Talking about making the film, producer Robert Fiveson, said, "Anybody can do a science fiction film run-clone-run, but to try and invoke some humanity into it, and to try and make the clone somebody you care about, that was the challenge that would make it more than a run-clone-run film. That might also have been its downfall. Maybe it was too earnest."

The trailer for the film ends with the line: "The motion picture that will steal your heart, and your liver, and your eyes and you kidneys…"

Best scene: Old lady in whose house the escaped clone has sought help. "Clone? Now where have I heard that? Clone? Oh – now – Jake, do you know what a clone is? Oh, I know what it is – I know what it is… I was reading in the Digest the other day and there was an article about a tadpole…"

Accuracy of the science: Low, as full human beings are cloned.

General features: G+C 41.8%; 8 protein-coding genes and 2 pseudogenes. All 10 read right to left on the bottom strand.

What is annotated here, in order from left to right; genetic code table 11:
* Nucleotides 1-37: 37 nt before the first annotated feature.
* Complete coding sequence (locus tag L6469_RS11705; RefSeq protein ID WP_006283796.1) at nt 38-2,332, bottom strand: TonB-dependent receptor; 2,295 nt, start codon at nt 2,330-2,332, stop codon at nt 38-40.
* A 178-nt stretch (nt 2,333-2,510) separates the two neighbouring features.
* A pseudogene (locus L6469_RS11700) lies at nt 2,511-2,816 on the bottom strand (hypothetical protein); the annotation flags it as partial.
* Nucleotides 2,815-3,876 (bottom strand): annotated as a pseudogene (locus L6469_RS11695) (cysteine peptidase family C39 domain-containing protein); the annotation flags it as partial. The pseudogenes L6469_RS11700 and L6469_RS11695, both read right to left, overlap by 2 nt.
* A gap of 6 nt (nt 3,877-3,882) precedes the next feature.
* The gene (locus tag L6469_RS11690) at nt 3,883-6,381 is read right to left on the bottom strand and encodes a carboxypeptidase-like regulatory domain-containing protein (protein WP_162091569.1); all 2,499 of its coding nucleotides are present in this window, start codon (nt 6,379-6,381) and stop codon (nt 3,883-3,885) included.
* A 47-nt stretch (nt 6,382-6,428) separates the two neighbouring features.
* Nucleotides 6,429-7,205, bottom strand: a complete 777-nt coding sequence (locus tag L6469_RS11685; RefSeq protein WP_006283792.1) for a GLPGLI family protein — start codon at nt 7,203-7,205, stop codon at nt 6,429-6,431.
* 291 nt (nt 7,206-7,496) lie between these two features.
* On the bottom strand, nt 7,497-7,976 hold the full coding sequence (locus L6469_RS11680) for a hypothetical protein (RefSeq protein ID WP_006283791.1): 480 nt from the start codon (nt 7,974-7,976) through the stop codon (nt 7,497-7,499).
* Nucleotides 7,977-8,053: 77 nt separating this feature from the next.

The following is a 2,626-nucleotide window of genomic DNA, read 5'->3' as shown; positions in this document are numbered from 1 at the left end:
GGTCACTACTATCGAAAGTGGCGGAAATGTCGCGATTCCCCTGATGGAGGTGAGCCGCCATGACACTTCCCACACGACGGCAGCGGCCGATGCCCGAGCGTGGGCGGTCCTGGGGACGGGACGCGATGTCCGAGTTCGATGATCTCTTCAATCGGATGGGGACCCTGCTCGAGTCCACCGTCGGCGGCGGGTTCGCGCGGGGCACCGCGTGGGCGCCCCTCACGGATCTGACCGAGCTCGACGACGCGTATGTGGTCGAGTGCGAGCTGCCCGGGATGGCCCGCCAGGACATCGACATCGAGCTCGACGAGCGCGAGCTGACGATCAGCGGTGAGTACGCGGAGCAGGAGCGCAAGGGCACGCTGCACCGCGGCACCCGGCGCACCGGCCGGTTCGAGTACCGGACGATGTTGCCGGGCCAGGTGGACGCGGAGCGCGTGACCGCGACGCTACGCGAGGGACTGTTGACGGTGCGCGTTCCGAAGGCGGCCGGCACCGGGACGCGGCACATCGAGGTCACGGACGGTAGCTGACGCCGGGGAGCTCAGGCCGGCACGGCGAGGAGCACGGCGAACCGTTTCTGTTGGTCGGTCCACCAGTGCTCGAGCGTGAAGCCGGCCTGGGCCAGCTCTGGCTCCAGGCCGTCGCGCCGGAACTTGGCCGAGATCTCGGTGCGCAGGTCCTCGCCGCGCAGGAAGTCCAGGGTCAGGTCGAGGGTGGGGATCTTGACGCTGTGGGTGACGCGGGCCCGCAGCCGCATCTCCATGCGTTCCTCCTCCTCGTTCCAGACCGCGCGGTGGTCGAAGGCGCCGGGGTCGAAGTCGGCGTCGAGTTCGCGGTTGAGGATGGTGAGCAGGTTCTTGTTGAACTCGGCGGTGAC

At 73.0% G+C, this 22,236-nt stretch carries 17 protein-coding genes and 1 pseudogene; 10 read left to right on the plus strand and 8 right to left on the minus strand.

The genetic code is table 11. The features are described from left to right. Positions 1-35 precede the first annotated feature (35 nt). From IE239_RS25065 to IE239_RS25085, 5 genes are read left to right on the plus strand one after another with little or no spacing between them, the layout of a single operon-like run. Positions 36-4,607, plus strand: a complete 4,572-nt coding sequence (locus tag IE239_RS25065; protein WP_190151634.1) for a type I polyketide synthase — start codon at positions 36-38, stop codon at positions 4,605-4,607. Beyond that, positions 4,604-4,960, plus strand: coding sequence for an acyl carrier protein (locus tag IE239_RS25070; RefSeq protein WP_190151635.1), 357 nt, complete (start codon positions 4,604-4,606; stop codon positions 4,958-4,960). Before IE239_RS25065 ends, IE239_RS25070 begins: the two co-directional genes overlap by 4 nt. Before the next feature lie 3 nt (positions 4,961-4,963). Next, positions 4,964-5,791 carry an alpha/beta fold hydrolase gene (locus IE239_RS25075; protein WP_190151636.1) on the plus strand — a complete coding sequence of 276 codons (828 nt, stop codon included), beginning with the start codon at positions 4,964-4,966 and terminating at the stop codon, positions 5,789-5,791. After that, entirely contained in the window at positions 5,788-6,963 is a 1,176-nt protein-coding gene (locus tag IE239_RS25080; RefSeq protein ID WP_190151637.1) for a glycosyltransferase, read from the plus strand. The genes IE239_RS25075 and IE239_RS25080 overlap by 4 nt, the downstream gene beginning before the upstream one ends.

Key message: Corporate scientists operating outside of regulation in their own interests are willing to kill to cover up what they've done.

 

 

5.4 Anna to the Infinite Power (1982)

Anna is a 12-year-old child prodigy who is a genius at maths. She is also very arrogant and a kleptomaniac. One day she sees a girl on TV who is the identical image of her. Slowly Anna discovers that she is one of several clones of a brilliant physicist, Anna Zimmerman, who died before she could complete her research into a matter replicator. Several clones were made in the hope of being able to continue the research, but the institute that cloned her now consider that the experiment a failure and decides they will need to get rid of the clones.